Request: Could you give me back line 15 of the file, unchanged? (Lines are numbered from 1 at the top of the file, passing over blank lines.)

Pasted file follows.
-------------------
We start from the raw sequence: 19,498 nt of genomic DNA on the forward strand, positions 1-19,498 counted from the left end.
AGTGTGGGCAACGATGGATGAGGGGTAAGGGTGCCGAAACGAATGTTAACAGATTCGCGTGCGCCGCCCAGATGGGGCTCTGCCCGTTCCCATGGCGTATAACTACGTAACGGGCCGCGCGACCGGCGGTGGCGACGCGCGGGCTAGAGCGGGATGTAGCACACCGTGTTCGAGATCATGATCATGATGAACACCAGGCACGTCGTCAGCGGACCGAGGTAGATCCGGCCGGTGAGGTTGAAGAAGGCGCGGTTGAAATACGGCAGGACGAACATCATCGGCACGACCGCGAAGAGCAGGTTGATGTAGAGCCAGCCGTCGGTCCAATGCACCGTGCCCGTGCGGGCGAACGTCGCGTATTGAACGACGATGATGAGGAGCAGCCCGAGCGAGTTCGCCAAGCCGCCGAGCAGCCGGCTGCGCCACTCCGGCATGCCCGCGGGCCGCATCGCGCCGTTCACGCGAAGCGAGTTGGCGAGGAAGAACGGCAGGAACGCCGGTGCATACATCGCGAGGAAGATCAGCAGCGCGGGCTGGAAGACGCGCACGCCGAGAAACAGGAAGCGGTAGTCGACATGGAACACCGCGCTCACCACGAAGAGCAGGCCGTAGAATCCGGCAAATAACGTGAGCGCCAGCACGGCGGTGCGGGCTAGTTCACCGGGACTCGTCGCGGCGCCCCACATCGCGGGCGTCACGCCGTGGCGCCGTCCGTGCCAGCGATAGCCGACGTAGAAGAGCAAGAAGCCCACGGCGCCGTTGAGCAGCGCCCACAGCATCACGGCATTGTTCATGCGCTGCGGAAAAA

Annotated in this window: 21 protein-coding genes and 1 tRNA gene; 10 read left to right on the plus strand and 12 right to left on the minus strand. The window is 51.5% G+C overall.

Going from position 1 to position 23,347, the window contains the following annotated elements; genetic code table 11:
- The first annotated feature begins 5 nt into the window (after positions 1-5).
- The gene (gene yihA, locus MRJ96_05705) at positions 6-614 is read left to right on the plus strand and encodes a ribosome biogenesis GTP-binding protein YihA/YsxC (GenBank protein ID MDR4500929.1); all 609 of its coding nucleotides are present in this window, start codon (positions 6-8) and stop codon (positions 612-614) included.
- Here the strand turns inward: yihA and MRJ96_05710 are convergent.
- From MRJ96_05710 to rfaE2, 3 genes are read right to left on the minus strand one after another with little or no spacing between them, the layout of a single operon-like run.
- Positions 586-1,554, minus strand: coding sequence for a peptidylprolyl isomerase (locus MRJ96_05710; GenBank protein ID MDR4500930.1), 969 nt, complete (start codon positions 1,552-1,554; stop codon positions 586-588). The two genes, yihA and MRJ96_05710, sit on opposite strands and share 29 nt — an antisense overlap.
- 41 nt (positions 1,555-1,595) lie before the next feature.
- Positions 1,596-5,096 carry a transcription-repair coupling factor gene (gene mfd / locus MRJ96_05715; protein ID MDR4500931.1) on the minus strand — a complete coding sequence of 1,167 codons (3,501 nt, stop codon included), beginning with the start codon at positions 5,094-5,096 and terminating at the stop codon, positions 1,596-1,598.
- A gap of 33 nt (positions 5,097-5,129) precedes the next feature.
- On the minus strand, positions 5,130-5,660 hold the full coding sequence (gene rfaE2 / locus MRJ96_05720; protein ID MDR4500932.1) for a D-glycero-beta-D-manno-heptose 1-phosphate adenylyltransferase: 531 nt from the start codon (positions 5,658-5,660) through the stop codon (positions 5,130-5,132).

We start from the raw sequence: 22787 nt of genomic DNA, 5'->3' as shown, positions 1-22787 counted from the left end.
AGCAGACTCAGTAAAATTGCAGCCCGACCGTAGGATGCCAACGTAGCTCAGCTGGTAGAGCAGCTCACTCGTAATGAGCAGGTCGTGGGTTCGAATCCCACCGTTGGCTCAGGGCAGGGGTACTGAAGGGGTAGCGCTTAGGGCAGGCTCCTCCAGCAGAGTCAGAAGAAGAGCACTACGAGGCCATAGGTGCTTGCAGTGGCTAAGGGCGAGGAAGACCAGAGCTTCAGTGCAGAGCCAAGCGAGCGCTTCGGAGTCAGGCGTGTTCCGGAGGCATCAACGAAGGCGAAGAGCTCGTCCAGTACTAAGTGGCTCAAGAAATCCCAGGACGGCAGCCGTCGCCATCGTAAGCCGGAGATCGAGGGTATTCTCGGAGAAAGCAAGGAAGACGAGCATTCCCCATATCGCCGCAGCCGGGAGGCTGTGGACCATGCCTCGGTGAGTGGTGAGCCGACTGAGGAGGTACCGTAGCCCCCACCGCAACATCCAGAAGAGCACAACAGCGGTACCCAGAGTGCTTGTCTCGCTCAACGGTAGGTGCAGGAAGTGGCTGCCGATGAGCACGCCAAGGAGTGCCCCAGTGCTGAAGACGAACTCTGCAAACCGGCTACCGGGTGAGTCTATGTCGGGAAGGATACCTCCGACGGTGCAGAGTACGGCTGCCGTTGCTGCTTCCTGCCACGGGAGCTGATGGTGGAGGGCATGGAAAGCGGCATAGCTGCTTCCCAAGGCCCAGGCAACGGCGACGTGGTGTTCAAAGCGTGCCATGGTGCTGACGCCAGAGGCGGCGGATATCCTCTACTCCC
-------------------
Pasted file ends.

AGCAGACTCAGTAAAATTGCAGCCCGACCGTAGGATGCCAACGTAGCTCAGCTGGTAGAGCAGCTCACTCGTAATGAGCAGGTCGTGGGTTCGAATCCCACCGTTGGCTCAGGGCAGGGGTACTGAAGGGGTAGCGCTTAGGGCAGGCTCCTCCAGCAGAGTCAGAAGAAGAGCACTACGAGGCCATAGGTGCTTGCAGTGGCTAAGGGCGAGGAAGACCAGAGCTTCAGTGCAGAGCCAAGCGAGCGCTTCGGAGTCAGGCGTGTTCCGGAGGCATCAACGAAGGCGAAGAGCTCGTCCAGTACTAAGTGGCTCAAGAAATCCCAGGACGGCAGCCGTCGCCATCGTAAGCCGGAGATCGAGGGTATTCTCGGAGAAAGCAAGGAAGACGAGCATTCCCCATATCGCCGCAGCCGGGAGGCTGTGGACCATGCCTCGGTGAGTGGTGAGCCGACTGAGGAGGTACCGTAGCCCCCACCGCAACATCCAGAAGAGCACAACAGCGGTACCCAGAGTGCTTGTCTCGCTCAACGGTAGGTGCAGGAAGTGGCTGCCGATGAGCACGCCAAGGAGTGCCCCAGTGCTGAAGACGAACTCTGCAAACCGGCTACCGGGTGAGTCTATGTCGGGAAGGATACCTCCGACGGTGCAGAGTACGGCTGCCGTTGCTGCTTCCTGCCACGGGAGCTGATGGTGGAGGGCATGGAAAGCGGCATAGCTGCTTCCCAAGGCCCAGGCAACGGCGACGTGGTGTTCAAAGCGTGCCATGGTGCTGACGCCAGAGGCGGCGGATATCCTCTACTCCC